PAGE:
A Guest Bedroom Goes From Catchall to Orderly Retreat
A multitasking guest room gets a little help from space-maximizing built-ins
A bedroom without a closet is bad enough. But when it also falls short on workspace and creature comforts, you've got issues. Just ask Larry and Dona Burns, whose home, in Oceanside, California, had a guest room with plenty of potential but not enough function. "We wanted to have a space where Dona could work on her sewing projects, and visitors could relax and watch TV," says Larry. Plus, they needed storage because the one closet had been annexed by an adjacent bath.
Shown: Beadboard-backed built-ins have an inviting cottage vibe, along with drawers for clothing and linens, and open shelves for books and keepsakes.
Designer Beth Bynon found the fix: custom built-ins, including a platform bed, drawers for clothes and linens, a hidden-wire TV mount, and a desk fit for a sewing machine or a laptop. Assembled off-site and installed over new oak floors, the built-ins look as if they came with the room, thanks to matching 6-inch crown molding on the walls and cabinets. Beadboard, bin pulls, and glass-front doors give the space a charming bed-and-breakfast look. "Whatever we don't have a place for we store back here," says Larry. "And then, of course, we leave some drawers available for our guests."
Shown: The bare-bones space had a daybed with a trundle and little storage room.
The nightstands have curved bases and recessed toekicks to give them the look of stand-alone furniture. Drum-shaded sconces add a soft glow; the task lamps below them are reader-friendly.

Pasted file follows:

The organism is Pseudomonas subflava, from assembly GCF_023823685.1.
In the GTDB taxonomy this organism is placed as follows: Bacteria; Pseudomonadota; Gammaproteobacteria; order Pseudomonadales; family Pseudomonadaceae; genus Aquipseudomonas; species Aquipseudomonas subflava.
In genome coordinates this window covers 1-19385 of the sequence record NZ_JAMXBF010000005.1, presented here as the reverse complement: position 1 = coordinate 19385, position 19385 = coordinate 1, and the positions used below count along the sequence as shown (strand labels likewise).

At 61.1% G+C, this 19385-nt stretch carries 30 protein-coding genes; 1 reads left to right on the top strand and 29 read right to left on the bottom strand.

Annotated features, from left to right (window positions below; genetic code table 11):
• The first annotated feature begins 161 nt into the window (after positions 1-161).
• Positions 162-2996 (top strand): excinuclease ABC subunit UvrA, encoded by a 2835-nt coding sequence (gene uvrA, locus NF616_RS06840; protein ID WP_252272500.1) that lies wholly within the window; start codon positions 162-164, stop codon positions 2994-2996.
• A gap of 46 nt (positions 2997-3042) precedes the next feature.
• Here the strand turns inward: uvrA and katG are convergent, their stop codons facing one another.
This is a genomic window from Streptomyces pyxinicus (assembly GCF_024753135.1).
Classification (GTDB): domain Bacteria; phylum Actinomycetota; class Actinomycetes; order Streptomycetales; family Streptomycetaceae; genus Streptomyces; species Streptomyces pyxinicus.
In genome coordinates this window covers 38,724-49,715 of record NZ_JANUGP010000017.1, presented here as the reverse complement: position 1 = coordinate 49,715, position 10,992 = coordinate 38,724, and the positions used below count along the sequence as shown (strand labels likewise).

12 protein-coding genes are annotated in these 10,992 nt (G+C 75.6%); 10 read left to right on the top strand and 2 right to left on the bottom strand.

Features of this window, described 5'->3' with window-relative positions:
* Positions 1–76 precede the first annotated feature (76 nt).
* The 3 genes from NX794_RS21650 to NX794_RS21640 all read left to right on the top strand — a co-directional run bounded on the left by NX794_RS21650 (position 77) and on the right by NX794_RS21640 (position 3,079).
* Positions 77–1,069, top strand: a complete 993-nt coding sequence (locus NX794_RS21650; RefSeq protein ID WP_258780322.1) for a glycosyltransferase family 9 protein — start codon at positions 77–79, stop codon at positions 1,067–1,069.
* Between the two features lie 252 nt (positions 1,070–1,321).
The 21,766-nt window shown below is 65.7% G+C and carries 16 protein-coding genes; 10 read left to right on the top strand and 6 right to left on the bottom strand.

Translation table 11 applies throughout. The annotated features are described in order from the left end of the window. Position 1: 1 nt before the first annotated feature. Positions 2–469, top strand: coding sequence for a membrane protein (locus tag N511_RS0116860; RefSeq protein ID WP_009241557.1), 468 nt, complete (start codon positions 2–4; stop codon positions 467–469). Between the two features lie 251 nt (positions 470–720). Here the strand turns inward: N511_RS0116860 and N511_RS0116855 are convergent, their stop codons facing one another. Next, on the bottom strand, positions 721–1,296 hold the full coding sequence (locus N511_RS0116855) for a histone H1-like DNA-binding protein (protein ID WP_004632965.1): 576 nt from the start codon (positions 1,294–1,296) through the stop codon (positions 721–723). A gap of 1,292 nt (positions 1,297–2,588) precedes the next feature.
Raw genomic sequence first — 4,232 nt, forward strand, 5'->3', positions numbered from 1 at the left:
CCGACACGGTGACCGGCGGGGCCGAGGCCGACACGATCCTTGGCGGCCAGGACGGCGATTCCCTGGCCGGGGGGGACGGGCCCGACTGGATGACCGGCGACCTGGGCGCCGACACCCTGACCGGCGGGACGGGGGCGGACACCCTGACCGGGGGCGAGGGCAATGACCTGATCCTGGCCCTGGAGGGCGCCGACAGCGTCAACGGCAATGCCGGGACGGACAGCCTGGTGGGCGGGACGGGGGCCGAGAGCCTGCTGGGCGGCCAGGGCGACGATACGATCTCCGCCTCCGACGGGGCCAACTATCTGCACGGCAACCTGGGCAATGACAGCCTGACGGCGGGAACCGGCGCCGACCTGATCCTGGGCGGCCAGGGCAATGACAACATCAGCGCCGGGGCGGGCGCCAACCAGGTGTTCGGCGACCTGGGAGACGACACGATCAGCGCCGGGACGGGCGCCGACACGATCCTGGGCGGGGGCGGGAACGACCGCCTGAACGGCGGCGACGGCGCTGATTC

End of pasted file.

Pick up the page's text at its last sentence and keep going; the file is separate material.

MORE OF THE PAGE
Sconces: Lamps Plus
Beadboard panels made of medium-density fiberboard create a cottage-style backdrop for the platform bed. Like the cabinets, they were finished with white lacquer for a smooth surface that's easy to wipe down.
The 190-square-foot space had an awkward "foyer" and was about to lose its closet.
Homeowner tip: "To achieve a hidden-wire look without damaging built-ins once they're in place, have an electrician move outlets and cables closer to where you'll need them before the cabinetmakers arrive." —Larry Burns, Oceanside, Calif.
The footprint stayed the same, while two walls of built-ins help the spare bedroom multitask as a storage and sewing room.
1. Rebuilt the wall where the closet was absorbed by the adjacent bath.
2. Opened up the room by shortening a wall that jutted past the entry.
3. Added cabinets for dresser storage, with niches for the TV and its components.
4. Built in a bed with drawers, a to-the-ceiling headboard, and nightstands topped with open shelving.
5. Created a work zone with a desk big enough for sewing and surfing the Web.